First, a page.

I think M$ won’t lose any sleep over this; what, I believe, will really scare the pants off of them would be a FREELY AVAILABLE ( or dirt-cheap) sandbox that will efficiently and stably run Windows under Linux.
If that happens, I bet they’ll have a team dedicated to making sure that future versions of windows ( or present ones via service pack “fixes”) will be somewhat less than reliable when running in a sandbox.
“we’ve got the best hardware support”
That’s either the Linux kernel together with appropriate utilities or NetBSD OS.
This project is great for the following reasons:
* A safe way for one to try out a Linux distribution without sacrificing performance, without being unable to run Windows (software) during the transition. See the difference between that and a Live CD (which isn’t able to run Windows programs at the same time, which does sacrifice performance, which hasn’t got the ability to save data).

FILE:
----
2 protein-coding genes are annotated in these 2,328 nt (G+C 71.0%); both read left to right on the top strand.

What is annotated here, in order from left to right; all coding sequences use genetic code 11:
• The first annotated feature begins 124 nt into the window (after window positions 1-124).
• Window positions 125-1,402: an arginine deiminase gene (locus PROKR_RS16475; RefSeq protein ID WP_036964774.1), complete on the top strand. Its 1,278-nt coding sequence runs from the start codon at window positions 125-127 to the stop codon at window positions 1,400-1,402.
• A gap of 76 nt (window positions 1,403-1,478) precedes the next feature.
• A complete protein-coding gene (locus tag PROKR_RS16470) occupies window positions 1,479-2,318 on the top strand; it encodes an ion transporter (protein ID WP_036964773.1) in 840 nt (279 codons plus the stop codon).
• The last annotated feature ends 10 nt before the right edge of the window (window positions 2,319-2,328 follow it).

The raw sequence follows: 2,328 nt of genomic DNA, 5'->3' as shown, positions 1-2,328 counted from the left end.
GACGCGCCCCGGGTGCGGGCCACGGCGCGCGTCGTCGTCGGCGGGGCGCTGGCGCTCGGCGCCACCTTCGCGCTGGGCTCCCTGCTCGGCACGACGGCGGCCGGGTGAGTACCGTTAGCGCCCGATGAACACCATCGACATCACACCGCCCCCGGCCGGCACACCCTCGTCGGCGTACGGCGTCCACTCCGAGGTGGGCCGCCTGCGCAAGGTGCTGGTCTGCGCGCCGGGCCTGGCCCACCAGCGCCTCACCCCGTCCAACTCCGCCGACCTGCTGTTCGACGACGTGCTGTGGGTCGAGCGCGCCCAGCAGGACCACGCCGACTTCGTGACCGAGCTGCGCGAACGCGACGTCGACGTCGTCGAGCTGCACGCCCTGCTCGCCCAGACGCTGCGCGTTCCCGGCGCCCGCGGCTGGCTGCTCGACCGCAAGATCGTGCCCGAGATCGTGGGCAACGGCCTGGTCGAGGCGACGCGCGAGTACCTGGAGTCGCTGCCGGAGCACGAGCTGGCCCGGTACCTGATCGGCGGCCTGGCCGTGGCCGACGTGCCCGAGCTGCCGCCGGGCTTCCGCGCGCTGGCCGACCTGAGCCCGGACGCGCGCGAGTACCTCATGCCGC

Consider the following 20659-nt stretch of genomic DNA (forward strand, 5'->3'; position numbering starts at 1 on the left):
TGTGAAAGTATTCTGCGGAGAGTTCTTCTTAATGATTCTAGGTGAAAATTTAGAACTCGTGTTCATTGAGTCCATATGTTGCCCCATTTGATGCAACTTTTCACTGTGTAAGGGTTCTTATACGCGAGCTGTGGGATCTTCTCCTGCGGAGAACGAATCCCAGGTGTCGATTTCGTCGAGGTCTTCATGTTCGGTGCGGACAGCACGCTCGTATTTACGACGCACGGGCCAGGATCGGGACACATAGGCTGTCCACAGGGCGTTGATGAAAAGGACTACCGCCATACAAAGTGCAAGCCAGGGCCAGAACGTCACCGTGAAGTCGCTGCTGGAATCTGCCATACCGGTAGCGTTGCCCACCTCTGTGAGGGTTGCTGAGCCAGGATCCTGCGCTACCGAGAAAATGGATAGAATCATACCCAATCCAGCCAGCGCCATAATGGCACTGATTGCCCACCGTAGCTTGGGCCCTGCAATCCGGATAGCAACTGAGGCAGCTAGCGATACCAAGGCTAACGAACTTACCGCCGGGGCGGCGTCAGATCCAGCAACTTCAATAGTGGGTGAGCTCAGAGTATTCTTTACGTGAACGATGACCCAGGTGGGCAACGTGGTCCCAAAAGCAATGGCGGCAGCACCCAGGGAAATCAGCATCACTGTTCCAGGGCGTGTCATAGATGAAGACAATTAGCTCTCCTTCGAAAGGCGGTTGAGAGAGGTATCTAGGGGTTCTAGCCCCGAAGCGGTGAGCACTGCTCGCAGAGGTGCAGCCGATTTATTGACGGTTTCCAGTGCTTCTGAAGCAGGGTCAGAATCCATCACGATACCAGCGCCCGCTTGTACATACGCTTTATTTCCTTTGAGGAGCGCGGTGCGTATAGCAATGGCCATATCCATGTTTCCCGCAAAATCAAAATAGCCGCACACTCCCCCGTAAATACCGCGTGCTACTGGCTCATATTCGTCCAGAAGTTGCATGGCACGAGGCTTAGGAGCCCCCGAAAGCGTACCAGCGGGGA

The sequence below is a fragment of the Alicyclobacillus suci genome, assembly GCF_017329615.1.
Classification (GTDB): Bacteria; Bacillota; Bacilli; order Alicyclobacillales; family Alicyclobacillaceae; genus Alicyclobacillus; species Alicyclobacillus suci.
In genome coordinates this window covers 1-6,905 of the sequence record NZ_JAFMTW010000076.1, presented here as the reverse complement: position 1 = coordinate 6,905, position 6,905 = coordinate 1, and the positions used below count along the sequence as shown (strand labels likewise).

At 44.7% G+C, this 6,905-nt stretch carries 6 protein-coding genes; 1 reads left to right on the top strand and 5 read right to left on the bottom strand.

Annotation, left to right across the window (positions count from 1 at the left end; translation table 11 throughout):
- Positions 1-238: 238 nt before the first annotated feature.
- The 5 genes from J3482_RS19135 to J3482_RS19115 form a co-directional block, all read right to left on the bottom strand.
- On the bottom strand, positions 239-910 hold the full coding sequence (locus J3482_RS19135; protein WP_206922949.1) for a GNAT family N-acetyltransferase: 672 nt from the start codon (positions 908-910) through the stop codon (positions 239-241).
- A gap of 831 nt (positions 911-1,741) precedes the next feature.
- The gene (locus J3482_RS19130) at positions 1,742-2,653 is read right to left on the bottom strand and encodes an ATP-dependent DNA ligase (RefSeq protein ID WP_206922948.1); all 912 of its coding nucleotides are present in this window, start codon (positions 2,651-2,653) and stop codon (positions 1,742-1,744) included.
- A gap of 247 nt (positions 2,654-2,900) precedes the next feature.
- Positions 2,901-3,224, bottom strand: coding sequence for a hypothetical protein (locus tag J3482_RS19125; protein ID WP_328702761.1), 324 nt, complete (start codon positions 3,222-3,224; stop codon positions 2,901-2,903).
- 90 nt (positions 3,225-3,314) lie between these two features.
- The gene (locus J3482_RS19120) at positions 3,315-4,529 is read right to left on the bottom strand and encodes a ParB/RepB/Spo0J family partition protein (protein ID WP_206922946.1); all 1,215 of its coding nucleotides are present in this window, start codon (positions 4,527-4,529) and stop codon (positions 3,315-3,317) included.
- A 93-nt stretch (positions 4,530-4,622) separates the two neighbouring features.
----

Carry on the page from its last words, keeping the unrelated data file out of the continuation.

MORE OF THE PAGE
* I think it is slighly more simple than a Live CD. Easier than this it can’t get.
* It renders the (slow, proprietary) VMware product which is used for running Linux under Windows completely USELESS. It competes with it, and it shatters it to pieces.
* It doesn’t give some advantages Linux distributions give: less / no cost, no dependancy on proprietary software. So it is a nice bridge to get started when one considers to move over.
If you want A and B to be more together near each other, you can tool on A to become more near B. You can also tool on B to become more near A. And, you can do both.
The distance between A and B is like a bridge, which should be as short, compatible, easy as possible. This comes from 2 sides.